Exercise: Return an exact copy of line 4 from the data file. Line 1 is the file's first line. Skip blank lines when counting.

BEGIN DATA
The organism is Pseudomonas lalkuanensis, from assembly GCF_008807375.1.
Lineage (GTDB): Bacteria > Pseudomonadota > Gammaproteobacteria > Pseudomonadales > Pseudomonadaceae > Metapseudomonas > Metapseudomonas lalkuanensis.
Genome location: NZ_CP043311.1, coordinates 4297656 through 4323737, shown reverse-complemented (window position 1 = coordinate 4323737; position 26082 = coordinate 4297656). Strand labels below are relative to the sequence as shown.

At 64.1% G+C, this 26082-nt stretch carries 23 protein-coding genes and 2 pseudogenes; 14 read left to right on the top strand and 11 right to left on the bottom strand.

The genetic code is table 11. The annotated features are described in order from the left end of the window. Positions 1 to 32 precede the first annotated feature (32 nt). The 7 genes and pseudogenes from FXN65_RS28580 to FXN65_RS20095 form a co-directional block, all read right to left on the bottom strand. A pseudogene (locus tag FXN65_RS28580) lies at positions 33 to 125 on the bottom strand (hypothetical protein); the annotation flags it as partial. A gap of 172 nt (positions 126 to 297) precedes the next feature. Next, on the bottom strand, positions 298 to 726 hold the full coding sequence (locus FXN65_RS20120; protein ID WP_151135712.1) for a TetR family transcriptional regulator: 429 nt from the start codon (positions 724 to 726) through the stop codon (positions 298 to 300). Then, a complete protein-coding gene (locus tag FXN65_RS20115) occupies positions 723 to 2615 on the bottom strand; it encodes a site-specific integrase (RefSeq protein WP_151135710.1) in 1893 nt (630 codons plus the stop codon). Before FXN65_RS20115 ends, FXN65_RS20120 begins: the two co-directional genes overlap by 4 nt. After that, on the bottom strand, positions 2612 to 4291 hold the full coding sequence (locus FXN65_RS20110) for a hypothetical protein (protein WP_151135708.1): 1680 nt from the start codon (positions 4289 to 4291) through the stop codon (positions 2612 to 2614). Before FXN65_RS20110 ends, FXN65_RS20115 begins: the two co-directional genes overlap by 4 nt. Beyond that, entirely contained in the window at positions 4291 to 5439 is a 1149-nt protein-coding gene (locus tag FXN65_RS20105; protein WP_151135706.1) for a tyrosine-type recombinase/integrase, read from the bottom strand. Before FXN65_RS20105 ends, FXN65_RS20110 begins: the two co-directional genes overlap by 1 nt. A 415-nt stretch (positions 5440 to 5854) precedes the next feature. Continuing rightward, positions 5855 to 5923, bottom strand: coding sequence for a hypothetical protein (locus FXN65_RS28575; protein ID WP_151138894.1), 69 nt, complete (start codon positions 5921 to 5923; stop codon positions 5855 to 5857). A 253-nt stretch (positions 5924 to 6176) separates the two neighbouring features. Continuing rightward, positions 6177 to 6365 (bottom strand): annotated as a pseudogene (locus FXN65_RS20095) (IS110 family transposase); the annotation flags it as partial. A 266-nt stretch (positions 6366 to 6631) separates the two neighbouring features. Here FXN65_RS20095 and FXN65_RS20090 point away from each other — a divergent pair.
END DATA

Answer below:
At 64.1% G+C, this 26082-nt stretch carries 23 protein-coding genes and 2 pseudogenes; 14 read left to right on the top strand and 11 right to left on the bottom strand.